Welcome to Lincoln Park Zoo’s new web app! Share your feedback

Inca Tern

McCormick Bird House

Did You Know?

  • Inca terns are native to the same region of South America as the ancient Inca Empire—hence their name.
  • The length of their moustache can signal information about reproduction and performance.
  • Inca terns hunt by plunging and diving beneath the water for fish. They can even hover over the ocean while locating prey.

Don’t See the Animals?

Why aren’t animals visible at all times? To promote positive animal welfare, we provide animals with choices. They can choose to spend time in areas that are out of public view.


Take an Animal Home with You

Visit Gift ShopShop Online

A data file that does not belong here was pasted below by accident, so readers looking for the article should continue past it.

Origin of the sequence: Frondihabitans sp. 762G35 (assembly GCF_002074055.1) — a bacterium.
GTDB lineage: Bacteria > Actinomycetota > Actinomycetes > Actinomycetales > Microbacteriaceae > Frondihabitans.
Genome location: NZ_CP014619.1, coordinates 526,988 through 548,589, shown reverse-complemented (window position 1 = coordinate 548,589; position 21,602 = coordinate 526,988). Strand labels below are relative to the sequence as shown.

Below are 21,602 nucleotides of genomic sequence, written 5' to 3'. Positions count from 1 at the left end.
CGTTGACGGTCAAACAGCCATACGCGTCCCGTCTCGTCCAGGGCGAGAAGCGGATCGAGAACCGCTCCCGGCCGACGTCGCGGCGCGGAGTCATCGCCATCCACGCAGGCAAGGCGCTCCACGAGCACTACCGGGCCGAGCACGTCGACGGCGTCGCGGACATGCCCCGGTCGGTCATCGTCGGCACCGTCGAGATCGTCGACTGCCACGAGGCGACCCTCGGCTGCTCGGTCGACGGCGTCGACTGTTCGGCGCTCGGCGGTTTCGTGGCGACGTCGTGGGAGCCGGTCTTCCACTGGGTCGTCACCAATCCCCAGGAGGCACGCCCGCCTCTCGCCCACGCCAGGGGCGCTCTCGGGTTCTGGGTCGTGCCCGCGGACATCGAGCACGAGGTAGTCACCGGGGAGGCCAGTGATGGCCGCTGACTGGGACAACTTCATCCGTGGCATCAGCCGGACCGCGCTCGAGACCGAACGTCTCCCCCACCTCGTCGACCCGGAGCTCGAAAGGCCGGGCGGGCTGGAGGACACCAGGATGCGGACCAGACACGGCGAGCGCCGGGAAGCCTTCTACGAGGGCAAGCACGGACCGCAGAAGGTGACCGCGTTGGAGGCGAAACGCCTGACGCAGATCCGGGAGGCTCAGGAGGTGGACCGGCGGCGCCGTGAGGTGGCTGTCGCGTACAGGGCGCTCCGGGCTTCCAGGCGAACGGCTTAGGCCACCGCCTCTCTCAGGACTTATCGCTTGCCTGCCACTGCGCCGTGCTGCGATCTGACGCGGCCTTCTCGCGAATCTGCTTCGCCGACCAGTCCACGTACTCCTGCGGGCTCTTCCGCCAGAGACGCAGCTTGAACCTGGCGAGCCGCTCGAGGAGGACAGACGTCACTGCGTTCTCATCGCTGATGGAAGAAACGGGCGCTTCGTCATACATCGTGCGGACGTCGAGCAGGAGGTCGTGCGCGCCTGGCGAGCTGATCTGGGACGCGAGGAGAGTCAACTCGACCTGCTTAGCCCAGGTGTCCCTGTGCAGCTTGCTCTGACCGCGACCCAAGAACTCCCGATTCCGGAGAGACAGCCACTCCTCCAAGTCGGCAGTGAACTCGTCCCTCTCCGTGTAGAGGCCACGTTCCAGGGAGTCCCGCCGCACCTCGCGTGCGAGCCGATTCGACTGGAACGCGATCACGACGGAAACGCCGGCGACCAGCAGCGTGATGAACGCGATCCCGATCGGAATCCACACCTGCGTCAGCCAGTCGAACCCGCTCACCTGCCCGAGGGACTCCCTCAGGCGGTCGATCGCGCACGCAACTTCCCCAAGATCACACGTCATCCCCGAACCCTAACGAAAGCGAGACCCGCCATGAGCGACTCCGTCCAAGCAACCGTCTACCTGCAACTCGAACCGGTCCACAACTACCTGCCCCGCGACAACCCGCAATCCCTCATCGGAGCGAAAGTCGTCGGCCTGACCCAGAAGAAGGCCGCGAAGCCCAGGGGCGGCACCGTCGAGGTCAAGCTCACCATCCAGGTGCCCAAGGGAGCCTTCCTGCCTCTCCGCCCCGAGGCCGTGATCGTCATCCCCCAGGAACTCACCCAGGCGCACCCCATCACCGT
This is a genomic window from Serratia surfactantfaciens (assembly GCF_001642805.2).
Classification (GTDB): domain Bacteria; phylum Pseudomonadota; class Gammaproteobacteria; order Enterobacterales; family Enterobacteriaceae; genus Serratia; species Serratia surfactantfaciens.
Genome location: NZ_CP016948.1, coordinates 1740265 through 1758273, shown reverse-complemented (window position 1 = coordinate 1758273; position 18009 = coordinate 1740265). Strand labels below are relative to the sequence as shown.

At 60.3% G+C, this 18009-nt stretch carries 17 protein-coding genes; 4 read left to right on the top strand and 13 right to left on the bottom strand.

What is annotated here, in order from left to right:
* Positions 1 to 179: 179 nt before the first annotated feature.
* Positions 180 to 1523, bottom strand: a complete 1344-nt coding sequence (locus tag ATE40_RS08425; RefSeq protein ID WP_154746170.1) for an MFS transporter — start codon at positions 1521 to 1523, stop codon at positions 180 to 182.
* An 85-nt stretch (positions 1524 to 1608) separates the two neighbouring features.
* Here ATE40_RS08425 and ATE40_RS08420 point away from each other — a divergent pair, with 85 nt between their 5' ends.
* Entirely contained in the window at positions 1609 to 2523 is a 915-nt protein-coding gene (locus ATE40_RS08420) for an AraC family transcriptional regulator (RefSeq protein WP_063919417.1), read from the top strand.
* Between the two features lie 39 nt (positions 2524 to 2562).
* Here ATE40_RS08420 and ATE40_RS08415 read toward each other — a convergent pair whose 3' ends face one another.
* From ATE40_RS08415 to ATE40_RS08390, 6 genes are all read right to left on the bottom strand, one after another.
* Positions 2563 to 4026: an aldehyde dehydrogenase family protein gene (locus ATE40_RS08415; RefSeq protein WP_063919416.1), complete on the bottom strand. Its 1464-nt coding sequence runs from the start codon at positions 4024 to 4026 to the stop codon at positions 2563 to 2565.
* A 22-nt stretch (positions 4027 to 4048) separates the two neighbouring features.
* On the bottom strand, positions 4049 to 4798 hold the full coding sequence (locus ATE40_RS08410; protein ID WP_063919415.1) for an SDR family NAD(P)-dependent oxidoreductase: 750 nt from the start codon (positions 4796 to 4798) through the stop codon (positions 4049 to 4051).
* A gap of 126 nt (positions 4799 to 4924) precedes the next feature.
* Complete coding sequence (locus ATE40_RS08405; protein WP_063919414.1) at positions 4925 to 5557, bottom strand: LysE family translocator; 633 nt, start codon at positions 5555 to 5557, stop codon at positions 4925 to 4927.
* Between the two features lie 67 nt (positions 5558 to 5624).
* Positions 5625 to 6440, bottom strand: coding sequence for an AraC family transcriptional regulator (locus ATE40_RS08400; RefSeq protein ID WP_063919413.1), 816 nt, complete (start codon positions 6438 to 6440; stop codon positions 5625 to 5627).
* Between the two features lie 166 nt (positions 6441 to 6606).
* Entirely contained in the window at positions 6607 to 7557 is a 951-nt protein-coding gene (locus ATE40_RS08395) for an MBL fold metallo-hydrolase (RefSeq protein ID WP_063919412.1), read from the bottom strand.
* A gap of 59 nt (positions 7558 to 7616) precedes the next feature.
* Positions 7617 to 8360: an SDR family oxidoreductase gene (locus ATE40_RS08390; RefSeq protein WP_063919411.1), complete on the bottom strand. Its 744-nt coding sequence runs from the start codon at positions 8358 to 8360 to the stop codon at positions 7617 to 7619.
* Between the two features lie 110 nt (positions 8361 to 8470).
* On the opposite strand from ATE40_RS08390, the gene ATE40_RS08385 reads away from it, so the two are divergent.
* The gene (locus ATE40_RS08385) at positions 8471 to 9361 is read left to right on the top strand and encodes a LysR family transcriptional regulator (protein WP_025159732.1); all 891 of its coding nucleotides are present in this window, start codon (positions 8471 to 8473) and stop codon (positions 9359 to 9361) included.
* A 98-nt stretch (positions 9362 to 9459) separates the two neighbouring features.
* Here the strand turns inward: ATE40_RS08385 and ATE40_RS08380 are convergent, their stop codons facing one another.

Scientific Name: Larosterna inca

Class: Birds

Diet: Fish

Range: Northern Peru through southern Chile

Endangered Status: Near Threatened

More Information

Inca terns have a dark gray body and a red beak and legs. They are distinguished by a yellow waddle and white feather tufts on each side of their face, which look like a moustache. Males and females look similar, but young Inca terns have a gray beak, legs, and moustache feathers. These birds form large flocks of up to 5,000 individuals when feeding. They seek out islands and rocky coastal cliffs.

These birds perform courtship displays such as feeding and head-bobbing. They build nests in different locations, including burrows and caves or even old Humboldt penguin nests. Females lay up to two eggs per clutch, which are incubated by both parents. Chicks fledge in 40 days and reach maturity around age 2. Populations are threatened by overfishing, predation, and guano harvesting.

Hold Camera Steady with QR in focus.

We need permission to use your camera for QR codes.

Having Trouble?

Find code numbers below QR codes at exhibits and animals.